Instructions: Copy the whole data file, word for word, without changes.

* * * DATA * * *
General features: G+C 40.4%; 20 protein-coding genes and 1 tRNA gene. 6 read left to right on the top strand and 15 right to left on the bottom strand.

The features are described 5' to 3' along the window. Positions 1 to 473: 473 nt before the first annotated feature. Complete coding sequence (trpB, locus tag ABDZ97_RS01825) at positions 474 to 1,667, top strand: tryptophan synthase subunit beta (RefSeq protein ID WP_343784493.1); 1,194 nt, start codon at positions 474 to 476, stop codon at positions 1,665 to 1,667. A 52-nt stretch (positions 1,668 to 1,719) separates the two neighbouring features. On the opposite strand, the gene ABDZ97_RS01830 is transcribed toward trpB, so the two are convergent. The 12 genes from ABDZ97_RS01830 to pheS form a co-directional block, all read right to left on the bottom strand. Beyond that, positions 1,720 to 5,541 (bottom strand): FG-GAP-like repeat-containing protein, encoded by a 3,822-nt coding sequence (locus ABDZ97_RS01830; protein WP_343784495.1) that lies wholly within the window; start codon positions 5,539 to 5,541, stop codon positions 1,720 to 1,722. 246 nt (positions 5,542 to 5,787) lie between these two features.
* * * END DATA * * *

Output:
General features: G+C 40.4%; 20 protein-coding genes and 1 tRNA gene. 6 read left to right on the top strand and 15 right to left on the bottom strand.

The features are described 5' to 3' along the window. Positions 1 to 473: 473 nt before the first annotated feature. Complete coding sequence (trpB, locus tag ABDZ97_RS01825) at positions 474 to 1,667, top strand: tryptophan synthase subunit beta (RefSeq protein ID WP_343784493.1); 1,194 nt, start codon at positions 474 to 476, stop codon at positions 1,665 to 1,667. A 52-nt stretch (positions 1,668 to 1,719) separates the two neighbouring features. On the opposite strand, the gene ABDZ97_RS01830 is transcribed toward trpB, so the two are convergent. The 12 genes from ABDZ97_RS01830 to pheS form a co-directional block, all read right to left on the bottom strand. Beyond that, positions 1,720 to 5,541 (bottom strand): FG-GAP-like repeat-containing protein, encoded by a 3,822-nt coding sequence (locus ABDZ97_RS01830; protein WP_343784495.1) that lies wholly within the window; start codon positions 5,539 to 5,541, stop codon positions 1,720 to 1,722. 246 nt (positions 5,542 to 5,787) lie between these two features.